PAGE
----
DARZALEX® (daratumumab) injection for intravenous infusion is indicated in the United States for the treatment of patients with multiple myeloma who have received at least three prior lines of therapy, including a proteasome inhibitor (PI) and an immunomodulatory agent, or who are double-refractory to a PI and an immunomodulatory agent.7 DARZALEX is the first monoclonal antibody (mAb) to receive U.S. Food and Drug Administration (FDA) approval to treat multiple myeloma. DARZALEX is indicated in Europe for use as monotherapy for the treatment of adult patients with relapsed and refractory multiple myeloma, whose prior therapy included a PI and an immunomodulatory agent and who have demonstrated disease progression on the last therapy. For more information, visit www.DARZALEX.com.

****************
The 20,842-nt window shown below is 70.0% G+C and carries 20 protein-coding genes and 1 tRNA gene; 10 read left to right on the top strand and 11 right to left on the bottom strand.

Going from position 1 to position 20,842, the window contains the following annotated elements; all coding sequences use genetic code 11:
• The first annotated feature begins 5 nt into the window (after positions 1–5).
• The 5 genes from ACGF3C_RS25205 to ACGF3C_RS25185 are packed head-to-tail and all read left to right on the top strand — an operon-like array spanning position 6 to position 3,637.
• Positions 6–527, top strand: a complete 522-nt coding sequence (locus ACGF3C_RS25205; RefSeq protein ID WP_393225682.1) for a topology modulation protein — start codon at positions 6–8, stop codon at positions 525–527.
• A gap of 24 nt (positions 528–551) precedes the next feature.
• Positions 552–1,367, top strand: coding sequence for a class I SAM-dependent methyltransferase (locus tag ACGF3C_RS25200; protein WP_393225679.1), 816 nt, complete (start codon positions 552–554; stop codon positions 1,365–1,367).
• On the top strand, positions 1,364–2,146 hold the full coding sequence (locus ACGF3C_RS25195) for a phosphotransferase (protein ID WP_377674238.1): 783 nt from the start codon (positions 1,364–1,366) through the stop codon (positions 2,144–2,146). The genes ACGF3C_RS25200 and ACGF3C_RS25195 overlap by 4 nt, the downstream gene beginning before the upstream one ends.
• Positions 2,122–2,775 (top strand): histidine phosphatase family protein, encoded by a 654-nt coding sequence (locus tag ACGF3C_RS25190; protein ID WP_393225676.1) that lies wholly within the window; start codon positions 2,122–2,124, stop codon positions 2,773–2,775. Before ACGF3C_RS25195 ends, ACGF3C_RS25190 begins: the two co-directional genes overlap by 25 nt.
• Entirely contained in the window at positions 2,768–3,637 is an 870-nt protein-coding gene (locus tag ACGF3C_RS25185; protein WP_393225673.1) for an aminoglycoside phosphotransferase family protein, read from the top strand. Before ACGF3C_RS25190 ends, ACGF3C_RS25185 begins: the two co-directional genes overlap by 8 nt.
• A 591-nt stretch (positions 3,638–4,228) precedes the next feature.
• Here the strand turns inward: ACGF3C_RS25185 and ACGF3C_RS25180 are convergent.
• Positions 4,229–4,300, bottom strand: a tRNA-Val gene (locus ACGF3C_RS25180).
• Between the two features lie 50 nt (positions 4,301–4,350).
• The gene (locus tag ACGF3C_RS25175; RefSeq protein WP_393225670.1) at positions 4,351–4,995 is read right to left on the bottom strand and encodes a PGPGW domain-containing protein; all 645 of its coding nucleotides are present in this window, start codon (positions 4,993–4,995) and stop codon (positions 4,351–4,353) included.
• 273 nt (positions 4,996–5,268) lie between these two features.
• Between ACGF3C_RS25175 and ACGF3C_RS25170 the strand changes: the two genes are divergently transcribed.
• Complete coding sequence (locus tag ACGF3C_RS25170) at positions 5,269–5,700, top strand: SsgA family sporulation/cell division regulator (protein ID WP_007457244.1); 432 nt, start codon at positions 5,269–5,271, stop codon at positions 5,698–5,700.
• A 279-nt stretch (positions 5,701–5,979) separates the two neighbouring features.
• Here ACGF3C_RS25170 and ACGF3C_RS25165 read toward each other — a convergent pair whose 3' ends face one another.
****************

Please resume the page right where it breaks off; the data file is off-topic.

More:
Daratumumab is a human IgG1k monoclonal antibody (mAb) that binds with high affinity to the CD38 molecule, which is highly expressed on the surface of multiple myeloma cells. It is believed to induce rapid tumor cell death through programmed cell death, or apoptosis,7,8 and multiple immune-mediated mechanisms, including complement-dependent cytotoxicity,7,8 antibody-dependent cellular phagocytosis9,10 and antibody-dependent cellular cytotoxicity.7,8 In addition, daratumumab therapy results in a reduction of immune-suppressive myeloid derived suppressor cells (MDSCs) and subsets of regulatory T cells (Tregs) and B cells (Bregs), all of which express CD38. These reductions in MDSCs, Tregs and Bregs were accompanied by increases in CD4+ and CD8+ T cellnumbers in both the peripheral blood and bone marrow.7,11